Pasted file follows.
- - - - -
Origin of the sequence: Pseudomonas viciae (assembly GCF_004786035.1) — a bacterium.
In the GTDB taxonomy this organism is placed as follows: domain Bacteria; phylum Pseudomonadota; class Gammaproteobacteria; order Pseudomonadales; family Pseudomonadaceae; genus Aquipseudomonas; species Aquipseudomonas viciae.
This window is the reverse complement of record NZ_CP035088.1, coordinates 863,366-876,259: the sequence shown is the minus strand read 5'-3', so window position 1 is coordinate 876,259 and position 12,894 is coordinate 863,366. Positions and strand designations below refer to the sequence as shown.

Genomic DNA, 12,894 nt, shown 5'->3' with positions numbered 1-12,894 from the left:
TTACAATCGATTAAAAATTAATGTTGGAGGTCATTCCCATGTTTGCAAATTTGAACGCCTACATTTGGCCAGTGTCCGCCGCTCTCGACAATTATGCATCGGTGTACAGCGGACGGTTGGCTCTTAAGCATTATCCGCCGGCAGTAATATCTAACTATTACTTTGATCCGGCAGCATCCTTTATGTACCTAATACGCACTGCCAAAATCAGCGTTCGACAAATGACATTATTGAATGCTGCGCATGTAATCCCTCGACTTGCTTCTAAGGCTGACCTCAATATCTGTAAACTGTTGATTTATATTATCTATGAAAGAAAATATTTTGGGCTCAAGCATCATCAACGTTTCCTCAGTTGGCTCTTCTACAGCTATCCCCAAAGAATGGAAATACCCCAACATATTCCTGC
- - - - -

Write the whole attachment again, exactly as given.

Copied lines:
Origin of the sequence: Pseudomonas viciae (assembly GCF_004786035.1) — a bacterium.
In the GTDB taxonomy this organism is placed as follows: domain Bacteria; phylum Pseudomonadota; class Gammaproteobacteria; order Pseudomonadales; family Pseudomonadaceae; genus Aquipseudomonas; species Aquipseudomonas viciae.
This window is the reverse complement of record NZ_CP035088.1, coordinates 863,366-876,259: the sequence shown is the minus strand read 5'-3', so window position 1 is coordinate 876,259 and position 12,894 is coordinate 863,366. Positions and strand designations below refer to the sequence as shown.

Genomic DNA, 12,894 nt, shown 5'->3' with positions numbered 1-12,894 from the left:
TTACAATCGATTAAAAATTAATGTTGGAGGTCATTCCCATGTTTGCAAATTTGAACGCCTACATTTGGCCAGTGTCCGCCGCTCTCGACAATTATGCATCGGTGTACAGCGGACGGTTGGCTCTTAAGCATTATCCGCCGGCAGTAATATCTAACTATTACTTTGATCCGGCAGCATCCTTTATGTACCTAATACGCACTGCCAAAATCAGCGTTCGACAAATGACATTATTGAATGCTGCGCATGTAATCCCTCGACTTGCTTCTAAGGCTGACCTCAATATCTGTAAACTGTTGATTTATATTATCTATGAAAGAAAATATTTTGGGCTCAAGCATCATCAACGTTTCCTCAGTTGGCTCTTCTACAGCTATCCCCAAAGAATGGAAATACCCCAACATATTCCTGC